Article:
I got some more packages yesterday, but none today from the 'Express Mail' plane. I have hopes for the 'Cargo' flight tonight that I can pickup tomorrow morning. Lets see, I got the laptop battery and charger, our paper mail forwarded (thanks Mary Sue), HAM radio parts, the 'boat store order'(navigation chart chip for radar, toilet repair kit, hose, windlass switch and more fans) and the Amazon book order. Just waiting on the watermaker switch, dried eggs, green chilies, Guy's wedding DVD, memory
card for radar, and new better inverter.

I probably forgot to mention that the neighboring boat talked Trinda into getting a 'portable ice machine'. Just like the one in your fridge, but it sets on the counter. It makes 12 cubes every 6 minutes after it warms up (or cools down). So the plan is to run it while I charge the batteries for an hour every few days and make a quart baggy full of ice. It doesn't like the cheep inverter. It runs real rough and all the cubes melt before the next batch falls out. It was only $60 (half price so I couldn't
pass it up).....Also you wouldn't believe how small it looks in the picture, but 16"x14"x16" won't fit anywhere!

Speaking of 20/20 hind sight or buyers remorse! but that is another story.

Whe I got back from the Dr., I didn't notice the boat wasn't quite where I left it. Even after sticking out the night with 43 knot winds and the day and a half of 35 knot winds, today in less than 20 ti decided to come loose while Trinda was napping. A couple of the neighbors showed up and helped her re-anchor the boat back close to where it was when I left this morning.

So the holding in Pago Pago is NOT very good as we had heard. I had been deluded by the 2 weeks of not moving in strong wind. Go figure. Anyway, the other boats helped out and thought nothing of it.

Tuesday, September 9, 2008

Pago Pago

Pronounced as "pango-pango". All the other languages around here have a character in the alphabet "ng" pronounced like in sing, but these folks just add the "n" mentally, without writing it.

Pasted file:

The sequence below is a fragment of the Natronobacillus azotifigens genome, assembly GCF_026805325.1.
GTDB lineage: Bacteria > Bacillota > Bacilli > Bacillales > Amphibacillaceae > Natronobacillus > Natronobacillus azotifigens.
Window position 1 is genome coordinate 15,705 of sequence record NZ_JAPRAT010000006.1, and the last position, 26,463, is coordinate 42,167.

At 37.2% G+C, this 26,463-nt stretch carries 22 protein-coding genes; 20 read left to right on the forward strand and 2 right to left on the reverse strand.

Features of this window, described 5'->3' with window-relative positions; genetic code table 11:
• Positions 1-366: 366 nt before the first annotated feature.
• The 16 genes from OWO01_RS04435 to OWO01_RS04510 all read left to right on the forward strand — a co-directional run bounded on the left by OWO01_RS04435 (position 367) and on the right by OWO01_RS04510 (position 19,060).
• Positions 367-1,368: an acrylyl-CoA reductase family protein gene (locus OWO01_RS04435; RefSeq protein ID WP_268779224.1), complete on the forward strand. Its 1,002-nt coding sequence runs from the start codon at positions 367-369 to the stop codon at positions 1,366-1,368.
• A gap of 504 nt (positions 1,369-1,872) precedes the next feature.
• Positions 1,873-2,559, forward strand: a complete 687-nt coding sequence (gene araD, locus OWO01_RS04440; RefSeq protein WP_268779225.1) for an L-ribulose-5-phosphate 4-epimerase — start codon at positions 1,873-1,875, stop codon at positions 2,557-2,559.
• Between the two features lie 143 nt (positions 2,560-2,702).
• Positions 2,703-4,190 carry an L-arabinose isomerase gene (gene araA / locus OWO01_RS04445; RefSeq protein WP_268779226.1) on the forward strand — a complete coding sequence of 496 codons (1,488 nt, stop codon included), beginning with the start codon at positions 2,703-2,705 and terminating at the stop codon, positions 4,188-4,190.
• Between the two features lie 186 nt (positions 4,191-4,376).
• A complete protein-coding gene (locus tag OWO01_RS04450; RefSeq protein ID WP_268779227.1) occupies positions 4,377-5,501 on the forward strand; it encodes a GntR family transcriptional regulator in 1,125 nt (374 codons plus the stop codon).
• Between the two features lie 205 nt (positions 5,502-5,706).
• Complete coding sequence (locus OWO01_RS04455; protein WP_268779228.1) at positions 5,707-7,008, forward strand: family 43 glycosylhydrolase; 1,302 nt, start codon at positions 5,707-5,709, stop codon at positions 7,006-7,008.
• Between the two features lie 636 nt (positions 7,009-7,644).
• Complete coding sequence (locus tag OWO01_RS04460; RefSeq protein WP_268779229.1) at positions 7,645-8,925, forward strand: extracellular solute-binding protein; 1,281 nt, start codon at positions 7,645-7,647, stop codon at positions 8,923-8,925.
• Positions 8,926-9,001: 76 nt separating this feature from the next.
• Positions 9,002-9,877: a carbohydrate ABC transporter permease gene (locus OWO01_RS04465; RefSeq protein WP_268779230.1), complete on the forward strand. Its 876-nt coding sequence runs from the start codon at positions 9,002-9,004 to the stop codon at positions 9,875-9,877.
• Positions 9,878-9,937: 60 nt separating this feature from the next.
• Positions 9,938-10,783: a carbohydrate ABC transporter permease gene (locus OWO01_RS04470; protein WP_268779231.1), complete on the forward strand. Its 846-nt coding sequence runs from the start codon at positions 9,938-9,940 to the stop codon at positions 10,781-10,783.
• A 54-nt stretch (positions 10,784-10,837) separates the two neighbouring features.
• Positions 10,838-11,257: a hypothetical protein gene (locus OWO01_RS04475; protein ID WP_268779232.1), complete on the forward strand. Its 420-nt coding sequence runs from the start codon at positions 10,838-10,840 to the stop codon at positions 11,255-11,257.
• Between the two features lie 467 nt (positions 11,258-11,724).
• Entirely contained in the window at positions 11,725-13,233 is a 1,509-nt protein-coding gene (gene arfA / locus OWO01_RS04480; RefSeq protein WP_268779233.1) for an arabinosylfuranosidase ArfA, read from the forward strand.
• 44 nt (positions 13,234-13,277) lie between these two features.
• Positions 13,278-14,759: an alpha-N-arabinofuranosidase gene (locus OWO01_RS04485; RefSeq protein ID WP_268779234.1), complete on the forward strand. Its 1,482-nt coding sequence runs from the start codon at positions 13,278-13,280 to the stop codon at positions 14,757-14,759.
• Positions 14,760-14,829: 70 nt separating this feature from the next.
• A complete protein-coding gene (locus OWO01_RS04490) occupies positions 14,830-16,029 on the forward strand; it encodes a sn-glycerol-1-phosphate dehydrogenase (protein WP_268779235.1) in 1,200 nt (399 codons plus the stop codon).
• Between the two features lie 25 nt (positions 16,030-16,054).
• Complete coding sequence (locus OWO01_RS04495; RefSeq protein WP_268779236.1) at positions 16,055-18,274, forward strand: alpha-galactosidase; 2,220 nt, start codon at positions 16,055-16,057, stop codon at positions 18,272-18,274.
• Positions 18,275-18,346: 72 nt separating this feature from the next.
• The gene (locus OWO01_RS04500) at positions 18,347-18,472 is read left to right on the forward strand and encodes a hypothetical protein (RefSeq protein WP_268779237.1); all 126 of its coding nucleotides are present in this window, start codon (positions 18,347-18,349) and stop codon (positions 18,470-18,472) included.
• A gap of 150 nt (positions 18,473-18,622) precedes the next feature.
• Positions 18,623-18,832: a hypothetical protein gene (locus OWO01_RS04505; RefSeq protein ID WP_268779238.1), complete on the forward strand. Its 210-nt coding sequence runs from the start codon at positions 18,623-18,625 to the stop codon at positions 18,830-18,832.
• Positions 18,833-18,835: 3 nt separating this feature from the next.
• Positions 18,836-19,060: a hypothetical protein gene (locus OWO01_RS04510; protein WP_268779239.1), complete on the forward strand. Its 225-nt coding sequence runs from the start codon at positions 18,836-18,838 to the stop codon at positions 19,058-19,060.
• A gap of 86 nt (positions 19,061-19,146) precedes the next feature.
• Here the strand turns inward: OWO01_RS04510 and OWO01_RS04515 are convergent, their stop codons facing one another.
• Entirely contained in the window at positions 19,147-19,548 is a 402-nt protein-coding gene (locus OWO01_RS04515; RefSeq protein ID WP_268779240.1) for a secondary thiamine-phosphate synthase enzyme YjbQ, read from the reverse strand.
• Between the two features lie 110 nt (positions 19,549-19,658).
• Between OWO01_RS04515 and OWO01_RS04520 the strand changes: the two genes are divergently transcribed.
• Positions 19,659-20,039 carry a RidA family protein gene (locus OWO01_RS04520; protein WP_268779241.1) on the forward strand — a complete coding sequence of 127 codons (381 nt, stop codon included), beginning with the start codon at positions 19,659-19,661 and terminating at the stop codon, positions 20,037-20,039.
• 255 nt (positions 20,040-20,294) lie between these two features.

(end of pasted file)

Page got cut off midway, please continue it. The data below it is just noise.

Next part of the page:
The view from the boat of the beautiful fish cannery and the small boat docks where we land the dinghy. If only you could smell it like we do!!! You can't see the garbage in the water either. Every styrofoam cup on the island washes down the streets and into the anchorage during the daily rains.

Today I cleaned the sludge from the port fuel tank again. Donnie helped me do it once before, in Mexico. It seems to have gotten a little water in it, maybe while we were redoing the deck in Hawaii. A little water and it grows algae, which immediately poop lots and die. This all floats to the bottom. First bumpy wave stirs it up and poof! Clogged fuel filters. I got about 1/2 gallon of crud and a quart of water out. Now the whole boat stinks of diesel (to mask the cannery, I guess) because it is a sloppy job, in the floor in front of the kitchen sink.

Then I went in search of a memory chip to use to update the firmware in the radar/chart plotter. I have ordered a Navionics chart chip that has detailed charts of all the South Pacific, Hawaii and Japan to plug into the radar and display with the radar reflected signals. It will be a good backup to the computer navigation charts we've been using.

The first package (of many, it seams) arrived today. The replacement battery and charger for the laptop. Now maybe it will quit loosing time, and even allow us to use it outside the boat some. For the last 2 months, it would not hold a charge more than 10 minutes, so it had to be plugged in all time it was on. Now we are just waiting on the books, chart chip, boat supply order, CDs from Guy, powdered eggs and green chili's, paper mail, etc.

It is nice to be at a place that US mail actually arrives in a reasonable time!

We have met a few boats heading north too. But most seem to be going to Fiji, Tonga and/or New Zealand.

Sunday, September 7, 2008


Not much to write about. Since we have internet, I have ordered several parts, from several vendors, and now we wait. I have spent most of my time searching the internet for the things we needed and trying to find companies that will ship them to us. Most companies on the internet do not think American Samoa is a US territory. But the folks living here sure do. The post office even says US Post Office above the door and it flies an American flag, and even has a normal zip code.

We still have several projects to work on, that we do have parts for. One fuel tank seems to have a little water in it and has contaminated the fuel some, so I need to pump it out to a jug and filter it and scrub the tank again. That means the boat is going to stink like diesel again. Trinda is not happy about that!

They have a store like CostCo here, Cost-You-Less, even has some Kirkland brands. In general it seems like a fairly inexpensive place to shop, except California veggies are already turning bad in the store. It is still a long way from there.

We haven't spent much money since Hawaii (that was enough!) but we did eat most of our provisions. So we need to replace all those cans and bags of non-perishables. We usually have at least 6 months worth of that kind of food aboard, you know, pinto beans, rice, flour, sugar, corn meal, canned tomatoes,beans, corn, green chilli, dry pasta, top ramin, and all.

I used up a lot of spares too like bolts and nuts, electrical connectors, fuel filters, oil, antifreeze for the engine and such. But it shouldn't be anything like Hawaii.

We have met several boats here. most are headed for Tonga, Fiji and New Zealand. Only one, Rubicon, going to the Marshals like us. They have been wondering around here 8 years they said. They knew some of the people we met on the islands too.